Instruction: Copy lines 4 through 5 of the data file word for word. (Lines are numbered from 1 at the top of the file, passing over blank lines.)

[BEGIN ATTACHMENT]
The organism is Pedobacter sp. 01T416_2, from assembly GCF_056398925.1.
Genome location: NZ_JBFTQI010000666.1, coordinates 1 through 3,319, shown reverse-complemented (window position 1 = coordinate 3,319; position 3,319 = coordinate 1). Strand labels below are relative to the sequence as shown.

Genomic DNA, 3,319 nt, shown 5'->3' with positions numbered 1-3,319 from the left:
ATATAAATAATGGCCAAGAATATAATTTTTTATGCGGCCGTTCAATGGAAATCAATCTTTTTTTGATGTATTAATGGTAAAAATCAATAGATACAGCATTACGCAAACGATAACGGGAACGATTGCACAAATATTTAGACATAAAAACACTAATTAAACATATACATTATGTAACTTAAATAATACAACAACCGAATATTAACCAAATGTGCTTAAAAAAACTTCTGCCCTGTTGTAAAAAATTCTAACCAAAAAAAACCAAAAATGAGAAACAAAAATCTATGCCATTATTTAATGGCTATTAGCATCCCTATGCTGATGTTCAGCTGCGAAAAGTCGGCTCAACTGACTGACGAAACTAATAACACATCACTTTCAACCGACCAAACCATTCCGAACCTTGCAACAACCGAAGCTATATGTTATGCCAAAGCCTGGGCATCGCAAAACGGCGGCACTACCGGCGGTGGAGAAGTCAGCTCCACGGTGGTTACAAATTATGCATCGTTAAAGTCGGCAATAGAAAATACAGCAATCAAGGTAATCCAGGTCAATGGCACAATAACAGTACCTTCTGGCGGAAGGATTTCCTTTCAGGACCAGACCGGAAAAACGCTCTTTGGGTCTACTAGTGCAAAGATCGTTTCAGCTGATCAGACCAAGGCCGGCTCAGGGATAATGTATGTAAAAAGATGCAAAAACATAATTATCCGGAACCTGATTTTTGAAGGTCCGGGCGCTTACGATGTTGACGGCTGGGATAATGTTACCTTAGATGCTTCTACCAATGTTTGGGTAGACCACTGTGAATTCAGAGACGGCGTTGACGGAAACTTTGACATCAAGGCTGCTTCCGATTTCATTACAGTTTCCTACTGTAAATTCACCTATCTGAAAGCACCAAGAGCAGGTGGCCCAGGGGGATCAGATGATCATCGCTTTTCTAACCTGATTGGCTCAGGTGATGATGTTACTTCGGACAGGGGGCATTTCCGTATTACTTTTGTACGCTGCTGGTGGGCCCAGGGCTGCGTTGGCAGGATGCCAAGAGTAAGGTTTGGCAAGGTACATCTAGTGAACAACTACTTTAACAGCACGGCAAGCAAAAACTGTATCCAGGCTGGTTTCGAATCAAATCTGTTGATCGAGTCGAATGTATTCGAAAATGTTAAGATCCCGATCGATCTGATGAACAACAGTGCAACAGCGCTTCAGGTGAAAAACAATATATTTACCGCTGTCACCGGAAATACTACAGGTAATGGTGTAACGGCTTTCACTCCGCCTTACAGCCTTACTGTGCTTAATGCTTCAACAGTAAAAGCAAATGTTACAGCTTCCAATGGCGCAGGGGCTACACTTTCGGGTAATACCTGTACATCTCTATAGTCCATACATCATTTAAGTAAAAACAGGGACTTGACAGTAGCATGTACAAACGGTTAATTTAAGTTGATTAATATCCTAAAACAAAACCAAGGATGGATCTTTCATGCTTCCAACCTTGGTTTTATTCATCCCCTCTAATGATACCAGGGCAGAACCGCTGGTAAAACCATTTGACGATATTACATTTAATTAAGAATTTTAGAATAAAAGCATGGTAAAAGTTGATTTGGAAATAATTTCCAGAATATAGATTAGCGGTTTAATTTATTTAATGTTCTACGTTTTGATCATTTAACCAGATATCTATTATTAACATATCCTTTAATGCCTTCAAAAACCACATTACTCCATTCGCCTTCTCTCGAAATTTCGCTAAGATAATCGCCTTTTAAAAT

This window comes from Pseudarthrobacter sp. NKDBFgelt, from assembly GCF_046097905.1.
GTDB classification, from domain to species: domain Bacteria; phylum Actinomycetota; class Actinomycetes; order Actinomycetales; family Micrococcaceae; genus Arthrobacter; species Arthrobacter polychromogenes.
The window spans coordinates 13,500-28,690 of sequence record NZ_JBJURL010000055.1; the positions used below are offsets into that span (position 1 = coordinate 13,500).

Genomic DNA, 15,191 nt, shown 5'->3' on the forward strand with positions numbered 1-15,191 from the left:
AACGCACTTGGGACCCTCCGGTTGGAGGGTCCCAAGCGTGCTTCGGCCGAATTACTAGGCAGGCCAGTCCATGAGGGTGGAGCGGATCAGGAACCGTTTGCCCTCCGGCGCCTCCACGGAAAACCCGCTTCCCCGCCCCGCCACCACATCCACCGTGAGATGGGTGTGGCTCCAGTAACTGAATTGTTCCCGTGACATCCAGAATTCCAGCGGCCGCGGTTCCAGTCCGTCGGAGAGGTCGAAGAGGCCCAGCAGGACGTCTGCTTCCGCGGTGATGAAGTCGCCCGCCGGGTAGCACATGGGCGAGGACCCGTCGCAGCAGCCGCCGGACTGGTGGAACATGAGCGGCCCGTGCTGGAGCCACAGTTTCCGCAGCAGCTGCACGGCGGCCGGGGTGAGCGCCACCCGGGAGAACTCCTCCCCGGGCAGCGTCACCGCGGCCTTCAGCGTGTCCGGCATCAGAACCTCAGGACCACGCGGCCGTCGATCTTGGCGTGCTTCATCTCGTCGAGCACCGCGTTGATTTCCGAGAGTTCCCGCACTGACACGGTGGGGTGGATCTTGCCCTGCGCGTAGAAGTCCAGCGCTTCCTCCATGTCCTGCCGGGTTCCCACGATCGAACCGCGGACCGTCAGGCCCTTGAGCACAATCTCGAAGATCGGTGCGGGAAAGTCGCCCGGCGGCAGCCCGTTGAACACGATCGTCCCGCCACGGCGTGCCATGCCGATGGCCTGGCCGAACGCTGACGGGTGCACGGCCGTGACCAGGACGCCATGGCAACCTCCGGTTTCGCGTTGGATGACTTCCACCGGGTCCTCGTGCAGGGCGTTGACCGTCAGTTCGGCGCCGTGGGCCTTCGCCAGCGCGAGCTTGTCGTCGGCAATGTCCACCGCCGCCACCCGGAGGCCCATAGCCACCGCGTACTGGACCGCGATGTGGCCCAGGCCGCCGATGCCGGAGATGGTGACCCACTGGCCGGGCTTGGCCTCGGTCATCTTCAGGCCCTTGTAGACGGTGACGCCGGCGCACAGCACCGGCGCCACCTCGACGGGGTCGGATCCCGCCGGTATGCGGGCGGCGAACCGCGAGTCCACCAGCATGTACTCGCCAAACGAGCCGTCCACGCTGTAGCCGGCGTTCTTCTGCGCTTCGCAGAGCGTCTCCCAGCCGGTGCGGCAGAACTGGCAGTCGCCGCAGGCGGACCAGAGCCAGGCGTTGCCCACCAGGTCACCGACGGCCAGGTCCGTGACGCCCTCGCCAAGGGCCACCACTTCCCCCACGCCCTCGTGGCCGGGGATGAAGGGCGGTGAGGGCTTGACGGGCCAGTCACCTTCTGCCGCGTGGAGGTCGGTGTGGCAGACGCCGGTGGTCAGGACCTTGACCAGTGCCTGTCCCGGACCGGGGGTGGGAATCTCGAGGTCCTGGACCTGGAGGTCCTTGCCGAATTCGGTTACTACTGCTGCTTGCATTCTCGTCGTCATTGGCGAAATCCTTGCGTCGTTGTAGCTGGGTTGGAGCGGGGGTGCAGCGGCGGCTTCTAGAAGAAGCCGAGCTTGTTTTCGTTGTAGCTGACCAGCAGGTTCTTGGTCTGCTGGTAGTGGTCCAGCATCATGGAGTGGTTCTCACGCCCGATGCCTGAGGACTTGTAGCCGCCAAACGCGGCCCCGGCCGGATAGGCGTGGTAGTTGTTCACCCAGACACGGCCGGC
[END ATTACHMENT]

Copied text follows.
ATATAAATAATGGCCAAGAATATAATTTTTTATGCGGCCGTTCAATGGAAATCAATCTTTTTTTGATGTATTAATGGTAAAAATCAATAGATACAGCATTACGCAAACGATAACGGGAACGATTGCACAAATATTTAGACATAAAAACACTAATTAAACATATACATTATGTAACTTAAATAATACAACAACCGAATATTAACCAAATGTGCTTAAAAAAACTTCTGCCCTGTTGTAAAAAATTCTAACCAAAAAAAACCAAAAATGAGAAACAAAAATCTATGCCATTATTTAATGGCTATTAGCATCCCTATGCTGATGTTCAGCTGCGAAAAGTCGGCTCAACTGACTGACGAAACTAATAACACATCACTTTCAACCGACCAAACCATTCCGAACCTTGCAACAACCGAAGCTATATGTTATGCCAAAGCCTGGGCATCGCAAAACGGCGGCACTACCGGCGGTGGAGAAGTCAGCTCCACGGTGGTTACAAATTATGCATCGTTAAAGTCGGCAATAGAAAATACAGCAATCAAGGTAATCCAGGTCAATGGCACAATAACAGTACCTTCTGGCGGAAGGATTTCCTTTCAGGACCAGACCGGAAAAACGCTCTTTGGGTCTACTAGTGCAAAGATCGTTTCAGCTGATCAGACCAAGGCCGGCTCAGGGATAATGTATGTAAAAAGATGCAAAAACATAATTATCCGGAACCTGATTTTTGAAGGTCCGGGCGCTTACGATGTTGACGGCTGGGATAATGTTACCTTAGATGCTTCTACCAATGTTTGGGTAGACCACTGTGAATTCAGAGACGGCGTTGACGGAAACTTTGACATCAAGGCTGCTTCCGATTTCATTACAGTTTCCTACTGTAAATTCACCTATCTGAAAGCACCAAGAGCAGGTGGCCCAGGGGGATCAGATGATCATCGCTTTTCTAACCTGATTGGCTCAGGTGATGATGTTACTTCGGACAGGGGGCATTTCCGTATTACTTTTGTACGCTGCTGGTGGGCCCAGGGCTGCGTTGGCAGGATGCCAAGAGTAAGGTTTGGCAAGGTACATCTAGTGAACAACTACTTTAACAGCACGGCAAGCAAAAACTGTATCCAGGCTGGTTTCGAATCAAATCTGTTGATCGAGTCGAATGTATTCGAAAATGTTAAGATCCCGATCGATCTGATGAACAACAGTGCAACAGCGCTTCAGGTGAAAAACAATATATTTACCGCTGTCACCGGAAATACTACAGGTAATGGTGTAACGGCTTTCACTCCGCCTTACAGCCTTACTGTGCTTAATGCTTCAACAGTAAAAGCAAATGTTACAGCTTCCAATGGCGCAGGGGCTACACTTTCGGGTAATACCTGTACATCTCTATAGTCCATACATCATTTAAGTAAAAACAGGGACTTGACAGTAGCATGTACAAACGGTTAATTTAAGTTGATTAATATCCTAAAACAAAACCAAGGATGGATCTTTCATGCTTCCAACCTTGGTTTTATTCATCCCCTCTAATGATACCAGGGCAGAACCGCTGGTAAAACCATTTGACGATATTACATTTAATTAAGAATTTTAGAATAAAAGCATGGTAAAAGTTGATTTGGAAATAATTTCCAGAATATAGATTAGCGGTTTAATTTATTTAATGTTCTACGTTTTGATCATTTAACCAGATATCTATTATTAACATATCCTTTAATGCCTTCAAAAACCACATTACTCCATTCGCCTTCTCTCGAAATTTCGCTAAGATAATCGCCTTTTAAAAT

This window comes from Pseudarthrobacter sp. NKDBFgelt, from assembly GCF_046097905.1.